There’s no denying when you get a group of photographers together for a long period to time there’s bound to be some cross-person camera exchanges. Well that’s what we’re talking about because there’s been a fair amount of exchanges of gear between our hosts even in the short four years we’ve been operating. Nikon F5 – The Nikon F5 is no stranger to the CCR, we talked about it back when we did our brilliant Nikon F-Series where we first were joined by Bill Smith. But today, it’s John Meadows who recently acquired the F5 off of James Lee (who upgraded to the F6). AsRead More →

When it comes to podcasts, Classic Camera Revival may not be the biggest out there, but like any Internet project, you’re sort of shouting into the void and hoping that someone might hear you. And in the case of CCR, people heard and we have a group of listeners. And a group of fans that reach from beyond Canada. Not bad. So in light of our first meet, we promised that we would host the second meetup in 2018. So, using details from my own trips into the historic downtown of Cambridge, formerly known as Galt, and from the daily walks by Tom Fournier, aRead More →

I remember the first time I encountered a box of Panatomic-X and seeing the film seep of ASA-32, my mind was blown. I had never seen a film slower than ASA-50 (Pan F+). And then I sent it off to the lab to develop it and was even more amazed at the results. Panatomic-X is a fine-grained general purpose film and it seems the slowest of the X-Series of films (Plus-X, Tri-X, Double-X). And what a film Panatomic-X is, while some are hung up on Plus-X, which is itself an amazing film, I’m more a slow film junkie and enjoy Panatomic-X far more than Plus-X.Read More →

If the Maxxum 5000 was a Crystler Reliant then the Maxxum 7000 is a LeBaron. While both are still k-cars, the 7000 certainly does it with a little more style. While the 7000 marked a major shift in how cameras operated and how a photographer operated them, gone are the dials and leavers of the old generation, screens, buttons, and autofocus now dominated the market. Now the 7000 was not the first autofocus camera, but it was the first autofocus system built that way from the ground up. (Canon, Nikon, and Pentax had built an AF system that used old systems). The Dirt Make: MinoltaRead More →

When it comes to Kodak films that have ended up in the great darkroom in the sky, there is none that is more missed than Kodak Plus-X. A general purpose mid-speed film designed to give sharp, fine-grained images a popular film among photojournalists, street photographers, and portrait photographers, or any photographer who has used it in the past. It also has touched my photographic journey on multiple points being the film I shot of the most of in my 2015 trip to Europe and the second Kodak film I’m always on the hunt for and am willing to spend a fair price on when IRead More →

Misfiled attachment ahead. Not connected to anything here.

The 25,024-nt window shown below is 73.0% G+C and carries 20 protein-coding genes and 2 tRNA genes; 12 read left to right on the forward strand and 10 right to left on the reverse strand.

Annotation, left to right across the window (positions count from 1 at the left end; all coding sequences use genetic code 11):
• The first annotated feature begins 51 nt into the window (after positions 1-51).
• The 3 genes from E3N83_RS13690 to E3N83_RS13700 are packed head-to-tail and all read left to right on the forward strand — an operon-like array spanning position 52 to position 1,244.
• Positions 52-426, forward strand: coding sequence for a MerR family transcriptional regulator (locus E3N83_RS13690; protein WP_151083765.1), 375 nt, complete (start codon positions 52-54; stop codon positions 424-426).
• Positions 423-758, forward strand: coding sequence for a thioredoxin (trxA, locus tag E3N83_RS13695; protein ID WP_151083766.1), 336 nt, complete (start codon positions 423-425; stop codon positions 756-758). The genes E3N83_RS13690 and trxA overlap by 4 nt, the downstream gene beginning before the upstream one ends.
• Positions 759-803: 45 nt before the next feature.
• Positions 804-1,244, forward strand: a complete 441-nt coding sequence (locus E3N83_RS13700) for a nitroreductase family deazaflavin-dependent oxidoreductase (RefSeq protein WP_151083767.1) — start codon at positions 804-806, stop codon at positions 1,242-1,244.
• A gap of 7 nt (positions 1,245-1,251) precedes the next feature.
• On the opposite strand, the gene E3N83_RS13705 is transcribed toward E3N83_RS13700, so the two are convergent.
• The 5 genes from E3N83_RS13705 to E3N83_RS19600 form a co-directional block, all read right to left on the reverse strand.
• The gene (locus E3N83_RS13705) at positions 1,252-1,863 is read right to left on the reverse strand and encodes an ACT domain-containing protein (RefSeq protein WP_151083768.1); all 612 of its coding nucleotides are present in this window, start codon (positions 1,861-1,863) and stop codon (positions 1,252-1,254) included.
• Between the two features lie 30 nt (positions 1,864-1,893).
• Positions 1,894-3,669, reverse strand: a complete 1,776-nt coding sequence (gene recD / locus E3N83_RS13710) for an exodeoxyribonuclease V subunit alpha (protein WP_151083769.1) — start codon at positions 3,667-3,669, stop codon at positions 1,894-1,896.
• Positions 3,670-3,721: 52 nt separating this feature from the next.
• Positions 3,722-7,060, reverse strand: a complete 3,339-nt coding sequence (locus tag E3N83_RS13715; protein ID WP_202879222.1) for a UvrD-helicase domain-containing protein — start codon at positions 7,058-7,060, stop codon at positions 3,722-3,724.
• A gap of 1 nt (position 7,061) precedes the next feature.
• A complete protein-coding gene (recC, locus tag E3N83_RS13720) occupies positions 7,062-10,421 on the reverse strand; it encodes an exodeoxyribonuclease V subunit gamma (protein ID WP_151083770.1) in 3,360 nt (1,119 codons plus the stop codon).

If the early days of autofocus cameras brought us VCRs, by the 1990s, the design of cameras had become far more streamlined. The 3xi belongs to the third generation of Minolta autofocus cameras but don’t get too excited; this is the cheapest, lowest range camera in the series. And believe me, it shows. Designed to run for the most part in the full auto-exposure mode with little interference from the photographer itself. These xi series cameras could use powered zoom lenses to set the focal length automatically. But to be honest, while it may look and behave like an SLR, at its heart, it isRead More →

There’s no doubt about it, the 80s was a loud decade. Loud Hair, Loud Colours, Loud TV, and Louder Music. And then there are the cameras, the 1980s marked a radical shift in camera technology. You had the advent of consumer autofocus (which was noisy), the introduction of compact point-and-shoots, and the matrix metering systems. And we’re not saying the cameras we have today are loud, but they certainly speak volumes. Cameras featured on today’s show… Minolta XG-M The XG-M would become the more desirable of all the cameras in the XG-M series as it has full manual controls. It’s small, light-weight, and has aRead More →

When it comes to slow films there are only two that matter in my book; the first is Rollei RPX 25 the second is Ilford Pan F+. Pan F+ was the first real slow film I ever used and fell for it right off the bat. Great when you’re shooting in bright light and want that fine grain, smooth tone look for your summer images. In fact, I don’t think there’s a developer that the film doesn’t like. But for me, it’s always the film of choice for the summer months of the year when I’m out shooting landscapes and urbanscape both on and offRead More →

Like the Nikon FA, the Olympus OM-4 when it was released was a game changer for Olympus. The OM-4 saw a radical shift in how the camera metered. Where Nikon used a ‘matrix’ meter, the OM-4 used a multi-spot system to determine the shutter speed. And yet it maintained a classic OM look and feel, with almost everything unchanged in the layout from the earlier OM-1 and OM-2 cameras. Certainly a worthwhile addition to any photographer who is a fan of the classic OM cameras. Thanks to Bill Smith for loaning this beauty out for review. The Dirt Make: Olympus Model: OM-4 Type: Single LensRead More →

It’s always interesting to see what you can do with what Adox calls a ‘closed imaging system.’ CMS 20 II is a film that is specifically designed for one developer, and one developer only that is Adotech II. In fact, in their datasheet, they even discourage the use of traditional developers as they could yield poor and unpredictable results. But thanks to the power of the Internet and having a bit of an experimental side and writing these blogs for you, my dear readers let us continue and say you can use traditional developers with CMS 20, and the results are rather stunning. Film SpecsRead More →